This is the UK’s first entry in the list. It’s the 80′s super group, The Police, greatest ever song contributing a quarter of the revenue that their entire catalogue ever made. This song throws up another theme that crops in discussions about song revenue, who actually owns the rights. This song is credited to Sting (Gordon Sumner) but in the interview for this programme Andy Summers recounted how he had provided the guitar riff for the song.
So successful was the song that it grosses about $2000 a day. A lot of that is due to P Diddy’s incredibly successful sample of the song in memory of the late rapper Notorious BIG. Ironically the main part that was sampled was Summer’s iconic guitar riff.
Estimated Earnings – £13.5 million
7. Haven Gillespie & Fred J Coots – Santa Claus is coming to town. (1934) [Listen]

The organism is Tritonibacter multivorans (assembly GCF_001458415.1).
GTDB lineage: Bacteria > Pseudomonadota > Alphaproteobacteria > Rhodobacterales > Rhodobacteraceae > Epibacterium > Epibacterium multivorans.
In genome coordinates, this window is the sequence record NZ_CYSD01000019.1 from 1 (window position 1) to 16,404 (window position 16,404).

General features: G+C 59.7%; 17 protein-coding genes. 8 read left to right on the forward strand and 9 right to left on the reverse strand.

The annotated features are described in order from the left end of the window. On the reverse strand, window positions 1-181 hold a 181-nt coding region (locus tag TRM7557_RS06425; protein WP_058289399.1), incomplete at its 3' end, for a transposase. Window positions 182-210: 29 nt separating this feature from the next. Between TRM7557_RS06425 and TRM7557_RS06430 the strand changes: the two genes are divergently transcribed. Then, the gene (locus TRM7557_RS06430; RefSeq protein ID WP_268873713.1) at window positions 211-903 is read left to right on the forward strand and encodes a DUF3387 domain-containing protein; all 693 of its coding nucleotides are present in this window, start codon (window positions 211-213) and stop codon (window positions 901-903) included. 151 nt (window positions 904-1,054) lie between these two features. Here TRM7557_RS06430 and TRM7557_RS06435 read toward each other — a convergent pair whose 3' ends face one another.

So popular has this song been that is covered pretty much anyone who’s anyone from the soulful rendition by the Jackson 5 to hard rocking version by Alice Cooper, and there is even a version by Justin Bieber.
Estimated Earnings – £16.5 million
6. Ben E King, Jerry Leiber & Mike Stoller – Stand By Me. (1961) [Listen]
I personally have believed the best music comes out of time of uncertainty. In particular the sixties and early seventies a period of profound political and social change brought us some of the best music that has ever been produced. Ben E King’s anthemic song is a worthy representative of this era.